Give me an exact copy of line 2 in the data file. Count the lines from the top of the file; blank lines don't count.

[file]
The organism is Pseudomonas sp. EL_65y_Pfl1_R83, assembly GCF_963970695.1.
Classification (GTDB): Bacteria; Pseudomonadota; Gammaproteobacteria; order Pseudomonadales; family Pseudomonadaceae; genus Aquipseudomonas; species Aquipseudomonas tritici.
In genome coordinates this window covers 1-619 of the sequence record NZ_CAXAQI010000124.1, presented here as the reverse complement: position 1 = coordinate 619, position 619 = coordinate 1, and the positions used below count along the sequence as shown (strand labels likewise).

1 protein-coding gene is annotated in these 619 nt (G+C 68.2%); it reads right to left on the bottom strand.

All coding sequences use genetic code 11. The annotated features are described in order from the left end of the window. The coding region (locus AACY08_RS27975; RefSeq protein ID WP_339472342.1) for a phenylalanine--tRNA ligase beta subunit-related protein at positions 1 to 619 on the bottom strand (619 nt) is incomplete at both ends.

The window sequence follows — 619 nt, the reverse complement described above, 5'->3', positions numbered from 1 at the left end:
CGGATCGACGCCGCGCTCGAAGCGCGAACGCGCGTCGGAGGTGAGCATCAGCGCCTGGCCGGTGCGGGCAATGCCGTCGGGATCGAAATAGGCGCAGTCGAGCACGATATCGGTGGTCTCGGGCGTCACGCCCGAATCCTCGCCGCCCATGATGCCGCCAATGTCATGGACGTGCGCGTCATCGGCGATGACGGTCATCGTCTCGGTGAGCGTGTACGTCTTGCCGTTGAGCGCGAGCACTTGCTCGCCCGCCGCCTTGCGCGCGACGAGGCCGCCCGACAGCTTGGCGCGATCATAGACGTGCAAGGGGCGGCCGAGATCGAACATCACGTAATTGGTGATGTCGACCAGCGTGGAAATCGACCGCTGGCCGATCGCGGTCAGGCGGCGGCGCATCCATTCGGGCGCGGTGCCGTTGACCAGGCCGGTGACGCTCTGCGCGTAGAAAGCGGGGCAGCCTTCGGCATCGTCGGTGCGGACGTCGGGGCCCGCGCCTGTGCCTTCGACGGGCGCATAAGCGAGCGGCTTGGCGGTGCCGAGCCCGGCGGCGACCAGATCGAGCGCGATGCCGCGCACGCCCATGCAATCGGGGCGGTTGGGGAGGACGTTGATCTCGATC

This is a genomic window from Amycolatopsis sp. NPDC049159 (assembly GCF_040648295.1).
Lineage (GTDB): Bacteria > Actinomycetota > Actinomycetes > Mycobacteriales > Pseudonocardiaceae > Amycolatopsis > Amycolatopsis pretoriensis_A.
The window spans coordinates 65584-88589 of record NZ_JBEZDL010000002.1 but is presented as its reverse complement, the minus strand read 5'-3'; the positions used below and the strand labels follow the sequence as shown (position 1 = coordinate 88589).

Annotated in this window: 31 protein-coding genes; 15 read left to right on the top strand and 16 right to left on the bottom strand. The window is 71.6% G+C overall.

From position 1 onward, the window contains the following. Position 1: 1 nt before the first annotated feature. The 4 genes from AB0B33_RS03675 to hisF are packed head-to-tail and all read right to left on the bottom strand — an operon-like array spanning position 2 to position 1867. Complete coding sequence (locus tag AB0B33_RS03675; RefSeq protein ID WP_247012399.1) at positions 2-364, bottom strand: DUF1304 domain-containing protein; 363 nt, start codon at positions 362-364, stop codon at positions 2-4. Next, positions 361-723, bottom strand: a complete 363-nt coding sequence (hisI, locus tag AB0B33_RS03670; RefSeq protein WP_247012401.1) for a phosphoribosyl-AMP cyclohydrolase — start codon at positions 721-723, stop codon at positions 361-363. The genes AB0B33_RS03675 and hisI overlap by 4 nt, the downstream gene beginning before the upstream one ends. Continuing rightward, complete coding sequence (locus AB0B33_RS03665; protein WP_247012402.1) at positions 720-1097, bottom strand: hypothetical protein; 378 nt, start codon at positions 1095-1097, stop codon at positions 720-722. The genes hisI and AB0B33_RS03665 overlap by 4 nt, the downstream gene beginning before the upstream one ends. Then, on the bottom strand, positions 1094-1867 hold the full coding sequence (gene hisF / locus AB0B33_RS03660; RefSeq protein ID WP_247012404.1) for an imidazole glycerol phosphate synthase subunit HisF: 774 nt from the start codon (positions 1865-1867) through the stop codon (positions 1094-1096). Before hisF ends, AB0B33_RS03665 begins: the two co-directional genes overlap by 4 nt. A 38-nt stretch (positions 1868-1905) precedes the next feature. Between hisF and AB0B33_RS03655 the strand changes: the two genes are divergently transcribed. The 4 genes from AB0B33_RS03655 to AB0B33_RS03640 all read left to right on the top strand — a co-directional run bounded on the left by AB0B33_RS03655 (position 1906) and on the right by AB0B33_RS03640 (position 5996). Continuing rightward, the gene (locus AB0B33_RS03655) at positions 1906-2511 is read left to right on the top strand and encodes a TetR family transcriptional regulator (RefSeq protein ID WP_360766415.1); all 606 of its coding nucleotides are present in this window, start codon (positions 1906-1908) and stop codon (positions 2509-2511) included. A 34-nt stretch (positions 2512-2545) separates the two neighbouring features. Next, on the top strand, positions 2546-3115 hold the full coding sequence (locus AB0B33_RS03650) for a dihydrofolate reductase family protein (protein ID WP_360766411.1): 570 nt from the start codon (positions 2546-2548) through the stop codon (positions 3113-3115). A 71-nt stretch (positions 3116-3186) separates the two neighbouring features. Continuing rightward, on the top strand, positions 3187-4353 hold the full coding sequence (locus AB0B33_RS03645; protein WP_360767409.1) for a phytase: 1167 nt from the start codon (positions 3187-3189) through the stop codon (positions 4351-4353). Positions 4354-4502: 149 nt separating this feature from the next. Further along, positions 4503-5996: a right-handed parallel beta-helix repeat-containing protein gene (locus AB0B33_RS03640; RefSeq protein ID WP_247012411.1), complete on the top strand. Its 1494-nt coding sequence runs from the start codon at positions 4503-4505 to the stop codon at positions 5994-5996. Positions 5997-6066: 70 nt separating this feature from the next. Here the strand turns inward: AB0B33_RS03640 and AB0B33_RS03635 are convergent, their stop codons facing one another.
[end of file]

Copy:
Classification (GTDB): Bacteria; Pseudomonadota; Gammaproteobacteria; order Pseudomonadales; family Pseudomonadaceae; genus Aquipseudomonas; species Aquipseudomonas tritici.